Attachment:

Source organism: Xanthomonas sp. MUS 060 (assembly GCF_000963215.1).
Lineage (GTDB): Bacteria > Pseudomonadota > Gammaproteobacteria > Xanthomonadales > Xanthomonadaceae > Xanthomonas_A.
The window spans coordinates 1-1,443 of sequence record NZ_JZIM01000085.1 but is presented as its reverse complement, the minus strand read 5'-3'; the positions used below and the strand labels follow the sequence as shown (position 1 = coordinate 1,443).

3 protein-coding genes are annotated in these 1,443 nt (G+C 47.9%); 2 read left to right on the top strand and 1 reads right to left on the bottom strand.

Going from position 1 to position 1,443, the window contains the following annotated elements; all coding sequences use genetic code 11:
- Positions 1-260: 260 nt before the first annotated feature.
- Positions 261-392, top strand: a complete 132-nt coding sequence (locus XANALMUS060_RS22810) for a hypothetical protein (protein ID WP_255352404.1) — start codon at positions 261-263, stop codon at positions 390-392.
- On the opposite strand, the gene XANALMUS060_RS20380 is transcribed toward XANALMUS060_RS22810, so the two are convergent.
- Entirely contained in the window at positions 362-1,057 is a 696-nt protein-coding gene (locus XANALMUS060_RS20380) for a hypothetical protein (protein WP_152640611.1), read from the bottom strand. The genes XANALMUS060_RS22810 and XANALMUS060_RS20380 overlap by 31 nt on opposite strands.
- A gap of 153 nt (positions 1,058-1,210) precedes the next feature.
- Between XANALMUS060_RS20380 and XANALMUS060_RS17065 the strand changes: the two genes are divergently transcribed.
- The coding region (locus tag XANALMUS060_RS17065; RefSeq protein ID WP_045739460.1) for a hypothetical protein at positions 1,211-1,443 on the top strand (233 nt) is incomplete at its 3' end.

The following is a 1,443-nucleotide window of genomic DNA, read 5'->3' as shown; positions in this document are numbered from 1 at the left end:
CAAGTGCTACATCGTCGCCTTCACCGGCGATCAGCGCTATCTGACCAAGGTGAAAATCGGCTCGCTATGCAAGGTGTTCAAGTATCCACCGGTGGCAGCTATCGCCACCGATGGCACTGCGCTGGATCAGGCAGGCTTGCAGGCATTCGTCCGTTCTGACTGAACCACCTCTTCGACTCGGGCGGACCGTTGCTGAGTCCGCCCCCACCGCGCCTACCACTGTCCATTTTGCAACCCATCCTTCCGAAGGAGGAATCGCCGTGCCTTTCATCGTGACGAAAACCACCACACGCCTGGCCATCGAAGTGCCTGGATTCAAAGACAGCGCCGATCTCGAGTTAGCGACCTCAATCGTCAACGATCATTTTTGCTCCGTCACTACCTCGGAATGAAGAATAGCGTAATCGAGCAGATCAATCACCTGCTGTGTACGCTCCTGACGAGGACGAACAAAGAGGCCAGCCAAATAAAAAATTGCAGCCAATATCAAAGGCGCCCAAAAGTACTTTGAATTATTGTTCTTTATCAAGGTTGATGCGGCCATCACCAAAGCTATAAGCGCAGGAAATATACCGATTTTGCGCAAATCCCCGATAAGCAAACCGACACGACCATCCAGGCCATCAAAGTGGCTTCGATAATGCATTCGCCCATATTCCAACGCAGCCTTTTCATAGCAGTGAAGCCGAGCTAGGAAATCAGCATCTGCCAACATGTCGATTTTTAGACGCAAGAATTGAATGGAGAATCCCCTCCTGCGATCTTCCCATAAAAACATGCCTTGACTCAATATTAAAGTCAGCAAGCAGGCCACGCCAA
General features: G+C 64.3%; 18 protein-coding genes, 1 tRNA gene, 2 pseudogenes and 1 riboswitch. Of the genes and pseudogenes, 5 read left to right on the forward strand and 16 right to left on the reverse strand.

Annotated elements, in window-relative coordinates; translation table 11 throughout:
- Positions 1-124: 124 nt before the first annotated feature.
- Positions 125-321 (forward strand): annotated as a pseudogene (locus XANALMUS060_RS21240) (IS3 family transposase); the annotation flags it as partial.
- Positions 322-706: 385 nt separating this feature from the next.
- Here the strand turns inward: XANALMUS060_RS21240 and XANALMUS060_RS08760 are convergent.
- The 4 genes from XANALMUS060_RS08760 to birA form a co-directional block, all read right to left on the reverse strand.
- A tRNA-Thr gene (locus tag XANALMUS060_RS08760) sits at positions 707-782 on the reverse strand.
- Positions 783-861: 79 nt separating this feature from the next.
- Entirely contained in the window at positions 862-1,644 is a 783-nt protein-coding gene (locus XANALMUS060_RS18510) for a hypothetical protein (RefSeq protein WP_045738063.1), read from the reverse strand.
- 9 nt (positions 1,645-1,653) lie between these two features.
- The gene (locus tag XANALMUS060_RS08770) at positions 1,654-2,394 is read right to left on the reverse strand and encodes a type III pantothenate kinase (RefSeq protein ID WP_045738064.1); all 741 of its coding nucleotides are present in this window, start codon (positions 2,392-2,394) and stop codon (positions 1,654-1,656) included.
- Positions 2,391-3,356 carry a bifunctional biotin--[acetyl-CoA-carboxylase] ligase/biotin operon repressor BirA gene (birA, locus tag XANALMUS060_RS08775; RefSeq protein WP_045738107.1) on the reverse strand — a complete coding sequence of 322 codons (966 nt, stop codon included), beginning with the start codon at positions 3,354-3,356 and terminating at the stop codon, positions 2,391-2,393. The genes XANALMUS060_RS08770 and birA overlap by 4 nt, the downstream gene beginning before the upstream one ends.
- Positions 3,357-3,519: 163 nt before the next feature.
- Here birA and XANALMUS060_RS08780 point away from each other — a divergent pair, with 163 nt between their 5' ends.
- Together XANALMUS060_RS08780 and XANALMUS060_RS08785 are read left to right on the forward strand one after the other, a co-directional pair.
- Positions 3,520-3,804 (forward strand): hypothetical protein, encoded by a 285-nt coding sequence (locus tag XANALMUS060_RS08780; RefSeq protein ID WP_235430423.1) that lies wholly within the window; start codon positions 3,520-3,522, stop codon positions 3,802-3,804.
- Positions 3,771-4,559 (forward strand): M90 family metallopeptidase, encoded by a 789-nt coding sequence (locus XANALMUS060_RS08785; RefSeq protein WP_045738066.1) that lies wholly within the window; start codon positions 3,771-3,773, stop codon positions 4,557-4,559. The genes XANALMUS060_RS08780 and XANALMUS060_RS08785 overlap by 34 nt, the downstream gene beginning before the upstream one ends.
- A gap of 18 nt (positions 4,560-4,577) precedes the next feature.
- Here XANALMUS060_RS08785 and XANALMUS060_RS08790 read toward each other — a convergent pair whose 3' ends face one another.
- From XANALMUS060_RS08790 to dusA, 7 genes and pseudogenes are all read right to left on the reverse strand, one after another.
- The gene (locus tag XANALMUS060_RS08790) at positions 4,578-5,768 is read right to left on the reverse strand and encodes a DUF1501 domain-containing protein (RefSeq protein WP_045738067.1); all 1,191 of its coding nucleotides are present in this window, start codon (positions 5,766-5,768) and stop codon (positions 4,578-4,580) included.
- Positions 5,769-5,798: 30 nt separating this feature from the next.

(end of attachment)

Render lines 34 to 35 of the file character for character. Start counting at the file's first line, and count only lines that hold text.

- Here XANALMUS060_RS08785 and XANALMUS060_RS08790 read toward each other — a convergent pair whose 3' ends face one another.
- From XANALMUS060_RS08790 to dusA, 7 genes and pseudogenes are all read right to left on the reverse strand, one after another.